Tuesday, September 23, 2008

Philosophies Have Consequences

In my notes, I have subtitled a running theme in my novels "War of the Utopians" or "Immanentize the eschaton" =

The underlying theme(s) permeating layers of plot and subtext of Series One—the fear we may not survive the future or the horrors of that survival. My stories deal with science fictional topics set in present and future. Factions of villains (human and otherwise) are trying to force their future(s) into existence at the expense of us all. I do not hold the opinion that utopianism=fascism, but understand arguments and real threats. The anarcho-primitivists, post-humanists, religious fundamentalists all look forward to an "apocalypse" to wash away everything so their order of choice can thrive. Many people die in their scenarios and they see it a necessary step/sacrifice. Current systems that must go extinct are going to fight. Neoliberal globalism/free market capitalism, conservatism, neo-conservatism, state socialism and so many political philosophies have been proven failures of theory and practice costing real lives.

Evolution is a big theme. I am a humanist, so I see potential for moral evolution and believe it should be strived for. So what if humans are cloned or people can design their babies? Why can't we improve ourselves? Fear of progress is returning with a vengeance. The right is ramping up links to social Darwinism/eugenics to progressivism.(as evidenced by Ben Stein's Creationist propaganda movie and Jonah Goldberg's sleight of hand reframing fascism as on the left of the political spectrum, thus liberals are fascists/Stalinists in waiting ) The bio-conservatives' argument permeates in arguments from left/right. I feel anti-utopianism reeks of anti-humanism. I am trying to make the point that these competing and related Enlightenment-19th century political strains-- secular and religious. Religious examples: theocratic fundamentalisms and fascism within New Age thought. Anti-humanist religious attitudes like in Christianity. I will touch pros/cons, but don't resolve every single argument (like in reality). I touch on how politics is portrayed in SF. Libertarianism and anarchism in SF is a big theme. Like how H.G. Wells' utopianism was very proto-fascist as seen in "Things to Come". Violent force is portrayed as acceptable to achieve the honorable goal. Boiled down to 3 simpler ideas:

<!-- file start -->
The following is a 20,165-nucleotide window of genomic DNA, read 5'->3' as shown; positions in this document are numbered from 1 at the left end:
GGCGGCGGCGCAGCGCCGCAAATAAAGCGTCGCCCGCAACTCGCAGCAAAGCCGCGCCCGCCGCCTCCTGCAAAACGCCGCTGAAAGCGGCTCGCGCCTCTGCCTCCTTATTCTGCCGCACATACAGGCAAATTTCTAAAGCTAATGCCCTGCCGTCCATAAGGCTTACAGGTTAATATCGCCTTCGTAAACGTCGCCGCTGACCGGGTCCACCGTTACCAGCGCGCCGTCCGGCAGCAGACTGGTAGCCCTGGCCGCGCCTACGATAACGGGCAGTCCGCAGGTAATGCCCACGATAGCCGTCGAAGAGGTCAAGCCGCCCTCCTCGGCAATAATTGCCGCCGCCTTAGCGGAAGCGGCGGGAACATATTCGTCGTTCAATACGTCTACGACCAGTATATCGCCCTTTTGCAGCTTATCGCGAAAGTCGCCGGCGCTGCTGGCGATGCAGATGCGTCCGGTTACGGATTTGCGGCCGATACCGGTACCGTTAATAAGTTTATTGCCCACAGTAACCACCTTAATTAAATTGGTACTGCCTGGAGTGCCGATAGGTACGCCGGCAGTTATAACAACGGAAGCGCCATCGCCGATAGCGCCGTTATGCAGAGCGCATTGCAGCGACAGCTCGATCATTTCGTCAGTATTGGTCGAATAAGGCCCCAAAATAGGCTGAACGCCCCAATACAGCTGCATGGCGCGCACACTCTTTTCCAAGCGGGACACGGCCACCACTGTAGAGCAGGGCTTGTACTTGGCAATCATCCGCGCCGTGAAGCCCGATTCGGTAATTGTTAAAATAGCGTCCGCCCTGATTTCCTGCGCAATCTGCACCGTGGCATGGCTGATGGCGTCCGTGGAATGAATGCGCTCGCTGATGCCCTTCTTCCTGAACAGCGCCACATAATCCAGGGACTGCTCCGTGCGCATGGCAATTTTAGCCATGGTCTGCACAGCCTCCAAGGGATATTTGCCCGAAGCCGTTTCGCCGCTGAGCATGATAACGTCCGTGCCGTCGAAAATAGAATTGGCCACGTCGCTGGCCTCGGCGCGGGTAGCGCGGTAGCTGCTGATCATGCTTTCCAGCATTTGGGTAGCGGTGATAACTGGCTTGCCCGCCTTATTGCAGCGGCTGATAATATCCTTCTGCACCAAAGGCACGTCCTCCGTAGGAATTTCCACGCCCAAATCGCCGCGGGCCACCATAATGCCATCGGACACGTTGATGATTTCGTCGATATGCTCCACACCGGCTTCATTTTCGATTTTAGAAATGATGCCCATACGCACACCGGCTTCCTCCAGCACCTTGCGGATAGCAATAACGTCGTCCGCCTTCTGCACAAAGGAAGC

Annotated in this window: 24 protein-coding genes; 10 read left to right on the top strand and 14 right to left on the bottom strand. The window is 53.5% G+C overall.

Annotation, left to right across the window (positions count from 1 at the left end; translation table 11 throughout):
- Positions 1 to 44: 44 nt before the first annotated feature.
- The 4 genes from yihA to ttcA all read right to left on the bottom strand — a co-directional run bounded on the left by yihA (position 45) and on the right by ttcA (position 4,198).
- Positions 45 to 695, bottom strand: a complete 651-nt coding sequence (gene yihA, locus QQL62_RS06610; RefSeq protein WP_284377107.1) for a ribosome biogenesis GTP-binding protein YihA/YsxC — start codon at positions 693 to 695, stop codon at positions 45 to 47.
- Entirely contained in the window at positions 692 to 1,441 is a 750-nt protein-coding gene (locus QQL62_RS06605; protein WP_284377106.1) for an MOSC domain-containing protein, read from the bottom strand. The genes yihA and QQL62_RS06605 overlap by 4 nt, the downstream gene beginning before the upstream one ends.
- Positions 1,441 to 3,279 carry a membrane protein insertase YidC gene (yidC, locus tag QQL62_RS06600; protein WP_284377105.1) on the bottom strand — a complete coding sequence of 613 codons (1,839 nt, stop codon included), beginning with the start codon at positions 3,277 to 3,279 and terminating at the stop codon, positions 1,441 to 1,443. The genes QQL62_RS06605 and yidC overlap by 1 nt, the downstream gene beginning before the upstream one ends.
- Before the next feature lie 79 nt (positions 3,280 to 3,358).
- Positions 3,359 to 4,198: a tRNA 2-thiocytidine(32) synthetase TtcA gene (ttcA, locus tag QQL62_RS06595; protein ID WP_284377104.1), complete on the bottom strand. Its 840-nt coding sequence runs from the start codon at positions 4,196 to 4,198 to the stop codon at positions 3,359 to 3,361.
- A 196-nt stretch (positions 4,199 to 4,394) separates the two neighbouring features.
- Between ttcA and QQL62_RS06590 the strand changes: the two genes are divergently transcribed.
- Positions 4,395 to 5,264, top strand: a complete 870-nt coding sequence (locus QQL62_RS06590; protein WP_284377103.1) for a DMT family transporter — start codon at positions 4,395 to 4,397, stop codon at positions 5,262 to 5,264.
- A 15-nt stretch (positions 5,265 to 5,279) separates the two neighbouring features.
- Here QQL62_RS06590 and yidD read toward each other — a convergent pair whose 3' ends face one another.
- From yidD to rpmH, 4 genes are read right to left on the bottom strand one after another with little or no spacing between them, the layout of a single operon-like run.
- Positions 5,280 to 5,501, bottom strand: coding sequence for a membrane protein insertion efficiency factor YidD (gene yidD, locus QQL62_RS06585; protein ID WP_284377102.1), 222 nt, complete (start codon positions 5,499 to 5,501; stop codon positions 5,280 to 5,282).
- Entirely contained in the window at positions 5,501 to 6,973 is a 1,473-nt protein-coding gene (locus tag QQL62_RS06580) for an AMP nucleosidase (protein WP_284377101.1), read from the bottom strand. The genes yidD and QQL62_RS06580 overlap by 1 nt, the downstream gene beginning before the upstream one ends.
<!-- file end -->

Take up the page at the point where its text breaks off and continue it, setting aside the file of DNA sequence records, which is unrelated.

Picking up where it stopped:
1 -Order. 2- Human lust for power.3-violence

I disagree heavily with Gattica/Jurassic Park arguments and cringe hearing all sides use them. Lots of good ideas in many philosophies---horrific when applied to reality—case in point religion, the neoconservatism, neoliberalism, conservatism, objectivism, liberalism, and even socialism. Countless many who think they have the answer for how we should live, conveniently putting them at top as boss. I will post real life political subjects, news, documentaries weaving into these themes.

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